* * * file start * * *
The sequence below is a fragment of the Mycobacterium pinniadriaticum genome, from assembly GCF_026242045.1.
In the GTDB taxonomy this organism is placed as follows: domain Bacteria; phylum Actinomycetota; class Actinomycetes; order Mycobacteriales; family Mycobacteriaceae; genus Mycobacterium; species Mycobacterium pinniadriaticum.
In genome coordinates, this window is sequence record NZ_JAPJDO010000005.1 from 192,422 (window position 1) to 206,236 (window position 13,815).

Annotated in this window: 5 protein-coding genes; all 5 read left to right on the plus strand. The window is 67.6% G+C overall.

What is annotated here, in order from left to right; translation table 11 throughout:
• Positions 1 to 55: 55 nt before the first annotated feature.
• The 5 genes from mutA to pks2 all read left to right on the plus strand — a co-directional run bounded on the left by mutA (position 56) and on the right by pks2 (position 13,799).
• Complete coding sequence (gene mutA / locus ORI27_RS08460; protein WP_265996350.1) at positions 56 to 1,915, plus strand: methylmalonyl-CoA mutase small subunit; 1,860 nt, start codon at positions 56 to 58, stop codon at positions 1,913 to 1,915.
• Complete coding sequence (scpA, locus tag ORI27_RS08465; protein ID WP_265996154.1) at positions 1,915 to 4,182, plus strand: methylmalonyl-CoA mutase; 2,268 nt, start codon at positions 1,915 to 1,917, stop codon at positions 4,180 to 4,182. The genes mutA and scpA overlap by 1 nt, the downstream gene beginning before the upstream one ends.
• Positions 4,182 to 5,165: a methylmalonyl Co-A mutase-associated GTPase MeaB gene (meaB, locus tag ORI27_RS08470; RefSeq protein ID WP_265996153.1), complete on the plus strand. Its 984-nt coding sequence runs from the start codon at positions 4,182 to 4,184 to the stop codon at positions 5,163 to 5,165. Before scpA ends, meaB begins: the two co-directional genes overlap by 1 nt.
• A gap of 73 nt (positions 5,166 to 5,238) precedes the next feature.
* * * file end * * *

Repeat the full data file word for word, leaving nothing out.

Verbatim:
The sequence below is a fragment of the Mycobacterium pinniadriaticum genome, from assembly GCF_026242045.1.
In the GTDB taxonomy this organism is placed as follows: domain Bacteria; phylum Actinomycetota; class Actinomycetes; order Mycobacteriales; family Mycobacteriaceae; genus Mycobacterium; species Mycobacterium pinniadriaticum.
In genome coordinates, this window is sequence record NZ_JAPJDO010000005.1 from 192,422 (window position 1) to 206,236 (window position 13,815).

Annotated in this window: 5 protein-coding genes; all 5 read left to right on the plus strand. The window is 67.6% G+C overall.

What is annotated here, in order from left to right; translation table 11 throughout:
• Positions 1 to 55: 55 nt before the first annotated feature.
• The 5 genes from mutA to pks2 all read left to right on the plus strand — a co-directional run bounded on the left by mutA (position 56) and on the right by pks2 (position 13,799).
• Complete coding sequence (gene mutA / locus ORI27_RS08460; protein WP_265996350.1) at positions 56 to 1,915, plus strand: methylmalonyl-CoA mutase small subunit; 1,860 nt, start codon at positions 56 to 58, stop codon at positions 1,913 to 1,915.
• Complete coding sequence (scpA, locus tag ORI27_RS08465; protein ID WP_265996154.1) at positions 1,915 to 4,182, plus strand: methylmalonyl-CoA mutase; 2,268 nt, start codon at positions 1,915 to 1,917, stop codon at positions 4,180 to 4,182. The genes mutA and scpA overlap by 1 nt, the downstream gene beginning before the upstream one ends.
• Positions 4,182 to 5,165: a methylmalonyl Co-A mutase-associated GTPase MeaB gene (meaB, locus tag ORI27_RS08470; RefSeq protein ID WP_265996153.1), complete on the plus strand. Its 984-nt coding sequence runs from the start codon at positions 4,182 to 4,184 to the stop codon at positions 5,163 to 5,165. Before scpA ends, meaB begins: the two co-directional genes overlap by 1 nt.
• A gap of 73 nt (positions 5,166 to 5,238) precedes the next feature.